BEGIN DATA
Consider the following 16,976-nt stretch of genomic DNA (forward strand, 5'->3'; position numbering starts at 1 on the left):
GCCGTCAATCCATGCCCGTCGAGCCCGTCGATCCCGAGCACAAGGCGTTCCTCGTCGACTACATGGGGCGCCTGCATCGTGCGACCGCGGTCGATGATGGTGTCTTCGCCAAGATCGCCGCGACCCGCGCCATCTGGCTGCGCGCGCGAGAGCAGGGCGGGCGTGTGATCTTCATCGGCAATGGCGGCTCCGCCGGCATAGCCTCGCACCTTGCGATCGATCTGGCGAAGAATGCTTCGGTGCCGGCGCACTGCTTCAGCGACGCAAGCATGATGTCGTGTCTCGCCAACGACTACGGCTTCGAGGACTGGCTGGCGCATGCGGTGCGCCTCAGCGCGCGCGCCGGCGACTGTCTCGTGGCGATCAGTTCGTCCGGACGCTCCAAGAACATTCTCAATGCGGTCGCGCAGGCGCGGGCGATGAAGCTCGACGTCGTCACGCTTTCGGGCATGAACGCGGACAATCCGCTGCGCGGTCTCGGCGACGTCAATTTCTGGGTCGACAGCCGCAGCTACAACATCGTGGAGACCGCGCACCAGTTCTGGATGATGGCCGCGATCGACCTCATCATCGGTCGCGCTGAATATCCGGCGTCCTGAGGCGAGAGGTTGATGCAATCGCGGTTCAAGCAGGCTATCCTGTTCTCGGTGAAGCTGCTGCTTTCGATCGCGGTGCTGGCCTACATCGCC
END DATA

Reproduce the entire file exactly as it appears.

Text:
Consider the following 16,976-nt stretch of genomic DNA (forward strand, 5'->3'; position numbering starts at 1 on the left):
GCCGTCAATCCATGCCCGTCGAGCCCGTCGATCCCGAGCACAAGGCGTTCCTCGTCGACTACATGGGGCGCCTGCATCGTGCGACCGCGGTCGATGATGGTGTCTTCGCCAAGATCGCCGCGACCCGCGCCATCTGGCTGCGCGCGCGAGAGCAGGGCGGGCGTGTGATCTTCATCGGCAATGGCGGCTCCGCCGGCATAGCCTCGCACCTTGCGATCGATCTGGCGAAGAATGCTTCGGTGCCGGCGCACTGCTTCAGCGACGCAAGCATGATGTCGTGTCTCGCCAACGACTACGGCTTCGAGGACTGGCTGGCGCATGCGGTGCGCCTCAGCGCGCGCGCCGGCGACTGTCTCGTGGCGATCAGTTCGTCCGGACGCTCCAAGAACATTCTCAATGCGGTCGCGCAGGCGCGGGCGATGAAGCTCGACGTCGTCACGCTTTCGGGCATGAACGCGGACAATCCGCTGCGCGGTCTCGGCGACGTCAATTTCTGGGTCGACAGCCGCAGCTACAACATCGTGGAGACCGCGCACCAGTTCTGGATGATGGCCGCGATCGACCTCATCATCGGTCGCGCTGAATATCCGGCGTCCTGAGGCGAGAGGTTGATGCAATCGCGGTTCAAGCAGGCTATCCTGTTCTCGGTGAAGCTGCTGCTTTCGATCGCGGTGCTGGCCTACATCGCC